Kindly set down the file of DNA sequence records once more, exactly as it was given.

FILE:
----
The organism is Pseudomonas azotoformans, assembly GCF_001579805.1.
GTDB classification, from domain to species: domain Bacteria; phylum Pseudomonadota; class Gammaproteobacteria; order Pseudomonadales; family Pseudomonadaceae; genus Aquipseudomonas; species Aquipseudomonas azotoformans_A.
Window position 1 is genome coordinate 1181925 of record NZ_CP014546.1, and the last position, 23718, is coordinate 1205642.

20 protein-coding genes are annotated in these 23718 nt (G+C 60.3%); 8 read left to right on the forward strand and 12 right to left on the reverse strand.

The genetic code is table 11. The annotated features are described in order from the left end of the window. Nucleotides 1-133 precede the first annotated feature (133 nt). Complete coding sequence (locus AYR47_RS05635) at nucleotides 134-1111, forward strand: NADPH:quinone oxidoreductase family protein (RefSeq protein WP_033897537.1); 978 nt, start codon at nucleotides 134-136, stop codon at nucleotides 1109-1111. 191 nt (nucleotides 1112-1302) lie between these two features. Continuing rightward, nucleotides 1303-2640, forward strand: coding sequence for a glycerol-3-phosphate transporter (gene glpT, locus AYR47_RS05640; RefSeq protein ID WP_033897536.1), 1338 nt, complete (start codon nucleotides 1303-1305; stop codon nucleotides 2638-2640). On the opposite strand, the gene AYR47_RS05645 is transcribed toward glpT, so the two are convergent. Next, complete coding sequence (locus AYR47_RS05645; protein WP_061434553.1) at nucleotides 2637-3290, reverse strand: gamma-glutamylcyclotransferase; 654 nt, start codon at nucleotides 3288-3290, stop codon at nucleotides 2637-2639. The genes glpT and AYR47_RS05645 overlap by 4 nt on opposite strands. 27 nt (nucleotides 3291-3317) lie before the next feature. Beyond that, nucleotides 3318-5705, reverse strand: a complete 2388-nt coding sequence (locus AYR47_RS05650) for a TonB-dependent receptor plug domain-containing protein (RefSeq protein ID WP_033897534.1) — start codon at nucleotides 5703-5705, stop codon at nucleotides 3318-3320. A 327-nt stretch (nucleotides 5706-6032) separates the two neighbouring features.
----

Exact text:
The organism is Pseudomonas azotoformans, assembly GCF_001579805.1.
GTDB classification, from domain to species: domain Bacteria; phylum Pseudomonadota; class Gammaproteobacteria; order Pseudomonadales; family Pseudomonadaceae; genus Aquipseudomonas; species Aquipseudomonas azotoformans_A.
Window position 1 is genome coordinate 1181925 of record NZ_CP014546.1, and the last position, 23718, is coordinate 1205642.

20 protein-coding genes are annotated in these 23718 nt (G+C 60.3%); 8 read left to right on the forward strand and 12 right to left on the reverse strand.

The genetic code is table 11. The annotated features are described in order from the left end of the window. Nucleotides 1-133 precede the first annotated feature (133 nt). Complete coding sequence (locus AYR47_RS05635) at nucleotides 134-1111, forward strand: NADPH:quinone oxidoreductase family protein (RefSeq protein WP_033897537.1); 978 nt, start codon at nucleotides 134-136, stop codon at nucleotides 1109-1111. 191 nt (nucleotides 1112-1302) lie between these two features. Continuing rightward, nucleotides 1303-2640, forward strand: coding sequence for a glycerol-3-phosphate transporter (gene glpT, locus AYR47_RS05640; RefSeq protein ID WP_033897536.1), 1338 nt, complete (start codon nucleotides 1303-1305; stop codon nucleotides 2638-2640). On the opposite strand, the gene AYR47_RS05645 is transcribed toward glpT, so the two are convergent. Next, complete coding sequence (locus AYR47_RS05645; protein WP_061434553.1) at nucleotides 2637-3290, reverse strand: gamma-glutamylcyclotransferase; 654 nt, start codon at nucleotides 3288-3290, stop codon at nucleotides 2637-2639. The genes glpT and AYR47_RS05645 overlap by 4 nt on opposite strands. 27 nt (nucleotides 3291-3317) lie before the next feature. Beyond that, nucleotides 3318-5705, reverse strand: a complete 2388-nt coding sequence (locus AYR47_RS05650) for a TonB-dependent receptor plug domain-containing protein (RefSeq protein ID WP_033897534.1) — start codon at nucleotides 5703-5705, stop codon at nucleotides 3318-3320. A 327-nt stretch (nucleotides 5706-6032) separates the two neighbouring features.